Entrepreneurs

Daymond John tells shy airline passenger: You should have talked to me on the plane

Daymond John on CNBC's "Mad Money."
Scott Mlyn | CNBC
Daymond John on CNBC's "Mad Money."

There's nothing worse than a missed opportunity.

Daymond John will the first to tell you that.

On January 22, the entrepreneur and star of ABC's "Shark Tank," did an "Ask me Anything" question-and-answer session via Reddit, during which user Supersix4our recalled a situation where he or she could have said hello to John, and opted not to.

"I sat next to you on a flight from LAX to BOS last year. I didn't want to bother you because typically celebrities hate being bothered all the time. I had so many questions that day, but left you alone," Supersix4our wrote. "Should I have just talked to you, or do you prefer privacy when traveling?"

John, who goes by the username TheSharkDaymond, says it would have been fine with him to have been approached.

"Thank you, but I remember that flight and was feeling talkative. You miss 100 percent of the shots you don't take," John responds.

"Figures, lol. Thanks for the response, I'll be sure to say something next time. You've been a big inspiration to me for many years," Supersix4our says.

John is the not the only shark who knows the value of opportunities like this. Consider his co-star Mark Cuban. The tech billionaire has more than once invested in entrepreneurs who cold-emailed him.

Blue Origin engineer Tim Ellis and SpaceX engineer Jordan Noone snagged a half-million-dollar investment from Cuban doing just that.

"We actually raised our seed round from Mark Cuban — which was a cold email — a week after we said we are starting the company," says Ellis, speaking at the CB Insights A-ha Conference in December. "Yeah, we cold-emailed Mark Cuban with the email tagline, 'Space is sexy: 3D printing an entire rocket,'" says Ellis — Relativity Space, the company he and Noone were pitching, 3D prints rocket parts. "It was two months of due diligence after, but he gave us half a million dollars," says Ellis.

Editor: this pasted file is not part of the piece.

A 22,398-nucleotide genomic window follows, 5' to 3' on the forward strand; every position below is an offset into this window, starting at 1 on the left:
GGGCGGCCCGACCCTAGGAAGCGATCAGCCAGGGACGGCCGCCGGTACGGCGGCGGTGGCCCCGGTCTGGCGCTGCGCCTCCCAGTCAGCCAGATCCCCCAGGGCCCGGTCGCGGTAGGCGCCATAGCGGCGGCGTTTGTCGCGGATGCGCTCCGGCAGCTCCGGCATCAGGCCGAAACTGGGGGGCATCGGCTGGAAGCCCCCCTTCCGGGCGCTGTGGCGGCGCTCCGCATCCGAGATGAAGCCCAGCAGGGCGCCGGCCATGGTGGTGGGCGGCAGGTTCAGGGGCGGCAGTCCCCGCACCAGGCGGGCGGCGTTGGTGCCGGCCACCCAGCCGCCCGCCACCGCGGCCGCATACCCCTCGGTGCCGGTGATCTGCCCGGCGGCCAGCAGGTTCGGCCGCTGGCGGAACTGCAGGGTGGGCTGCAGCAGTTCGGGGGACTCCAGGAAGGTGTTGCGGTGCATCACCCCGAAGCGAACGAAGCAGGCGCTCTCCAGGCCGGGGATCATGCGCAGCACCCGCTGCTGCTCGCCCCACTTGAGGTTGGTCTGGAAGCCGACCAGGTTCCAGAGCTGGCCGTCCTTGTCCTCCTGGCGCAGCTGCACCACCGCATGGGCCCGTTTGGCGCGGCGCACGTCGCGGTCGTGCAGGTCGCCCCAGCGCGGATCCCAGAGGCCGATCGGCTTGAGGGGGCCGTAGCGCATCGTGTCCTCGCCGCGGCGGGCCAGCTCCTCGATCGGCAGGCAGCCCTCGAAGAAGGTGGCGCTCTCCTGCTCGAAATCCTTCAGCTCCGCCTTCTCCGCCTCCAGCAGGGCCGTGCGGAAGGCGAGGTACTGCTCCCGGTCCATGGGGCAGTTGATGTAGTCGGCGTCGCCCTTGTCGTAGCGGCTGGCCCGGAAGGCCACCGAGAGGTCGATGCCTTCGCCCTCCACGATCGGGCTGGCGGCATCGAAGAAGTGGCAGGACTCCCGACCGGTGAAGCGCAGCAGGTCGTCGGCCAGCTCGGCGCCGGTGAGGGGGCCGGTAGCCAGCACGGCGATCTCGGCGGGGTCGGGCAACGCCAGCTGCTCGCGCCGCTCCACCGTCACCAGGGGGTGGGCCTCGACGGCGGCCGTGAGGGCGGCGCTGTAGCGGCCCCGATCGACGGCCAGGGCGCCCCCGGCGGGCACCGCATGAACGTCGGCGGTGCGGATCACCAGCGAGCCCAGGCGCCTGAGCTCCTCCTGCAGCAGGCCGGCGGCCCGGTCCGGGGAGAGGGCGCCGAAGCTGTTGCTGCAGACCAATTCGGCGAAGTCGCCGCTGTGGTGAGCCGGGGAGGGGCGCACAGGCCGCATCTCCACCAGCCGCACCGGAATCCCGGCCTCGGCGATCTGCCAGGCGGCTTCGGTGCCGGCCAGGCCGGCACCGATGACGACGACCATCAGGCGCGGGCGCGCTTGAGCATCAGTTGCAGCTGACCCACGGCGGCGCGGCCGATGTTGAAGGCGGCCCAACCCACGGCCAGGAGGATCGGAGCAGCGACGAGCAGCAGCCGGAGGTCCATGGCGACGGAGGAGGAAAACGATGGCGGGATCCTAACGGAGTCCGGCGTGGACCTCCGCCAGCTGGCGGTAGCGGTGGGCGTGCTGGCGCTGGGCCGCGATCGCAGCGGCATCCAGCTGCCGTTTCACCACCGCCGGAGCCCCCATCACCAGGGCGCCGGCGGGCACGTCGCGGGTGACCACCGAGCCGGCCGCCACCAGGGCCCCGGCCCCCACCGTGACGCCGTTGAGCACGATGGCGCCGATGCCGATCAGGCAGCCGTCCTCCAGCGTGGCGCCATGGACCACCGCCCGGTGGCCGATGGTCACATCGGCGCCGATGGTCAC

And when high school dropout Adam Lyons cold emailed Cuban about his insurance rate comparison start-up, The Zebra, the then-25-year-old got an answer 20 minutes later. Lyons didn't even know Cuban's email address when he decided to reach out to his dream investor — he guessed.

Cuban and Lyons emailed back and forth for the next several weeks and eventually Cuban made an investment (for an undisclosed amount).

Lyons says the keys to getting a response from Cuban were to keep his email short, be himself, be excited, come to the table with work already done and don't try to close the deal on the first go. At a certain point, though, reaching out to a celebrity will always involve a moment of "going for it."

"Then you just have to do it," says Lyons, speaking to CNBC. "You can't be afraid. You don't want to overthink it."

See also:

Mark Cuban says that his best life hack is saying yes to email and no to meetings

How a 25-year-old high-school dropout cold-emailed Mark Cuban and got an investment

5 tips for writing a great cold email from a guy who got Mark Cuban to reply in 20 minutes

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Disclosure: CNBC owns the exclusive off-network cable rights to "Shark Tank."